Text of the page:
Column from November 17, 1999
Independent Living: Building Power Individually and Collectively
Copyright 1999 by Laura Hershey
It's been exactly one year since I took on the job of Interim Director of the Disability Center for Independent Living (DCIL) in Denver; and exactly six months since I left that job, having fulfilled the commitment to which I had agreed. I never wanted to be the permanent director, but I was willing to step in when the Center was abandoned by its previous director and most of its staff. At that time, DCIL desperately needed temporary leadership in order to keep its doors open, to hire new staff, and to stabilize it until a permanent director could be found.
Without going into all the particular details about my experience with DCIL, I would like to share, briefly, one of the most important things I learned about Independent Living during my time there.
My experience at DCIL reinforced my belief in both service to individuals with disabilities, and advocacy for systemic change. The most important thing that an Independent Living Center can and should do is to change society, to make the world we live in more accessible and more supportive of people with disabilities. Advocacy and systems change should be at the heart of everything we do. At the same time, Independent Living Centers have a duty to assist individuals with disabilities in accessing the resources they need to get their needs met. Some people see this as an inherent contradiction. IL workers ask themselves and each other, "What's more important? Service or advocacy?"
But it's not an either-or choice, and it's not a contradiction. In my view, it is precisely that obligation to assist individual consumers in need which makes an ILC such a powerful advocacy force. ILCs serve some of the neediest people in our communities -- people who live in poverty; people who have been forced out of their jobs; people who have endured violence or harassment; people who have, or are about to, lose their homes; people entangled in the oppressive rules of various bureaucracies. These people have the most to gain, and the least to lose, from real, far-reaching social and/or systemic change. They have little or no stake in current political or economic arrangements, which have largely failed them. Unlike some advocacy professionals, they have not built careers on managing incremental change. Instead, their lives depend on radical changes in our system(s).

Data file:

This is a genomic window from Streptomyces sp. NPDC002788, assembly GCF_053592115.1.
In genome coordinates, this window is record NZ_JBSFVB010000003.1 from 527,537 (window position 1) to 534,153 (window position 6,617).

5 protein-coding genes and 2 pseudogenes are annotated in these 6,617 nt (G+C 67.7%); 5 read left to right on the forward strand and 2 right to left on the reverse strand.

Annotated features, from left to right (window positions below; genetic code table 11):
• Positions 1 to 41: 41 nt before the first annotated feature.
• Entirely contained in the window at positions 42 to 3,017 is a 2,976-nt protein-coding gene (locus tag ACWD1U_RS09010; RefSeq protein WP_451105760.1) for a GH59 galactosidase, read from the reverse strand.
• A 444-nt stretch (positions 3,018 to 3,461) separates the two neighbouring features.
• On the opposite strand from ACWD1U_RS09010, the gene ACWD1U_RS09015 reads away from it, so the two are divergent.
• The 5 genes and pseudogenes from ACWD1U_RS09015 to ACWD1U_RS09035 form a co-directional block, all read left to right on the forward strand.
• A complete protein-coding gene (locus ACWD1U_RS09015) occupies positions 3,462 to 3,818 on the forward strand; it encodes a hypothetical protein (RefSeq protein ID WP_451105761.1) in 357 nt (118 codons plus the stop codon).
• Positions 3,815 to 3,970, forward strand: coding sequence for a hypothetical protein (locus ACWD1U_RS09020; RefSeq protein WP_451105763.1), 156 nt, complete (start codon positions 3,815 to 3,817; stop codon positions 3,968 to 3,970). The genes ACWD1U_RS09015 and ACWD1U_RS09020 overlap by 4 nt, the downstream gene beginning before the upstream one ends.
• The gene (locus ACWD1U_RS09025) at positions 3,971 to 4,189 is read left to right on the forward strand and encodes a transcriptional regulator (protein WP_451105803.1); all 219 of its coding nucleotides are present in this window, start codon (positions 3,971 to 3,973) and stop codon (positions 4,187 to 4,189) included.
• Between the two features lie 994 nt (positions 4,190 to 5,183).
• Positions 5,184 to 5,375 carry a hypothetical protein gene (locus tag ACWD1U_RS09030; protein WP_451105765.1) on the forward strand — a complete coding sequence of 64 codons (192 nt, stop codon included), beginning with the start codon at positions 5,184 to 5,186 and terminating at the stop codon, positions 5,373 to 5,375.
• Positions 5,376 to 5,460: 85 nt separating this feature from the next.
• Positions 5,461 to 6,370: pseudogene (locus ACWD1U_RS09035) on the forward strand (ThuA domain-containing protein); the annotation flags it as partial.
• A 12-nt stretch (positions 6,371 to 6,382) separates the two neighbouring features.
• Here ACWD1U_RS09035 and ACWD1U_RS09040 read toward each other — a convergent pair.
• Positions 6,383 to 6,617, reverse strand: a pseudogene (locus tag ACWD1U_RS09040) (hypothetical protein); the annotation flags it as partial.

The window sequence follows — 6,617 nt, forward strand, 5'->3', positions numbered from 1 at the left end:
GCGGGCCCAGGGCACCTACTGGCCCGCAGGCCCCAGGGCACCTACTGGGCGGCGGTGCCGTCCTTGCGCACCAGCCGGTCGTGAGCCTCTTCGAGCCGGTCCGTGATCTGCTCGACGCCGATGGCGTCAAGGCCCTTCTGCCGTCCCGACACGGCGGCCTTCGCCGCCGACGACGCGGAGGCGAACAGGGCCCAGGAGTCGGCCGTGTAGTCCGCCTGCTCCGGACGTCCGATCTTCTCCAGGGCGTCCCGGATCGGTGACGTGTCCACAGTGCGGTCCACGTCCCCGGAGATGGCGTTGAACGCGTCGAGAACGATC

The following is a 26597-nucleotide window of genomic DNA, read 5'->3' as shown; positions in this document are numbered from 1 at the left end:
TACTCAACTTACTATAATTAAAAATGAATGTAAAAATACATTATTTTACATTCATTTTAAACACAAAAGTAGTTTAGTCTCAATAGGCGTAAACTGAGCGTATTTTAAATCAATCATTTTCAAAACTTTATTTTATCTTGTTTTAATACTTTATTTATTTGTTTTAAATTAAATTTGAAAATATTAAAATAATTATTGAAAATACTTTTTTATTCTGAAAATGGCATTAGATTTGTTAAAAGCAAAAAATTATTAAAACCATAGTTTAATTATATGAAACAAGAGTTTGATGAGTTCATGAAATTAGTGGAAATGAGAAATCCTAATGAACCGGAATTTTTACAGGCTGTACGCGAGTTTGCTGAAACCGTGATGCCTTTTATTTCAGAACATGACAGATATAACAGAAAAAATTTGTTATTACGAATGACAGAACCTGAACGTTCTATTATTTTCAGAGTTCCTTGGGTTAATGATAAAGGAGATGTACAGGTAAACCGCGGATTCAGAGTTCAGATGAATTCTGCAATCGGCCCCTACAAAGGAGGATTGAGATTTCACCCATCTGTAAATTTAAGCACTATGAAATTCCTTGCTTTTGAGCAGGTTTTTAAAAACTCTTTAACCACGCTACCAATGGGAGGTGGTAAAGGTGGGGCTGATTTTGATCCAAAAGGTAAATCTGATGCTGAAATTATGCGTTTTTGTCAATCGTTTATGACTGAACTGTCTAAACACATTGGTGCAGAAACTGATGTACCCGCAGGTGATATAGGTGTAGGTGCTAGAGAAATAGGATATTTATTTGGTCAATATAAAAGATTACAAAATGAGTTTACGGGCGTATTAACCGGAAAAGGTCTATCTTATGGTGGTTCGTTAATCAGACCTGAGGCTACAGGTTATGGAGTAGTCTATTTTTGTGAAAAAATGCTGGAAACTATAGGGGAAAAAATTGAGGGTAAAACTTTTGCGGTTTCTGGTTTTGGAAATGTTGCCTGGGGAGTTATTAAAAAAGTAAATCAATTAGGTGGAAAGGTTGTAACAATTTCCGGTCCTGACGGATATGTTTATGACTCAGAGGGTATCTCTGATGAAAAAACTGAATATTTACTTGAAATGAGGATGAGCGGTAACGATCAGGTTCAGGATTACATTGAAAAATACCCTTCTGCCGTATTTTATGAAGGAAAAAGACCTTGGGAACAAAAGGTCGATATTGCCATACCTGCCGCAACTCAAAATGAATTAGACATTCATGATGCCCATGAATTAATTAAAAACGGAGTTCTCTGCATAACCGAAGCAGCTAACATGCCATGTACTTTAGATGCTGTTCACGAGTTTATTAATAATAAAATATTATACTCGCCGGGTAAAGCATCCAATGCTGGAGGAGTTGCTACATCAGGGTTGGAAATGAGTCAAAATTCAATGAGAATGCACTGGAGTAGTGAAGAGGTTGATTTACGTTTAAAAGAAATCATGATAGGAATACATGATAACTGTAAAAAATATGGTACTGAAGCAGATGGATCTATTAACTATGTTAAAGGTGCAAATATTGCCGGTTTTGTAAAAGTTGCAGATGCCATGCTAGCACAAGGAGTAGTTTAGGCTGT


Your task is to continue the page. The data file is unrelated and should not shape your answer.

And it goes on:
These individuals do have to place their survival needs foremost on their list of priorities. They do not have the luxury of spending a lot of time studying issues, making political contacts, or mapping out long-term advocacy strategies. They may not be well-versed in political science and legislative procedures, even though they have a bone-deep understanding of issues like poverty, housing shortages, inadequate health care, discrimination, etc. This is where an Independent Living Center can truly serve as a catalyst for advocacy. An ILC can help to create a structure wherein many separate, impoverished individuals can come together, can be enriched and energized through the root relatedness of their common issues. An ILC can keep track of important meetings, legislative hearings, and so on, so that individuals can know when opportunities arise to make an impact on the political process or on designing systems. An ILC can offer information, training and education that can help people become more powerful advocates. An ILC can provide practical support to advocates -- things like transportation to meetings and demonstrations, printing and photocopying, postage, access to telephones and fax machines and computers.
Every "consumer" (I hate that word!) who comes through the door of an ILC should be viewed as a potential advocate. When people present problems and needs, we sometimes forget to look for their capabilities and strengths. A good ILC zeros in on those strengths, finds and nurtures them -- even as it responds to the immediate needs of the person. That's how our community transforms itself from neediness to power.
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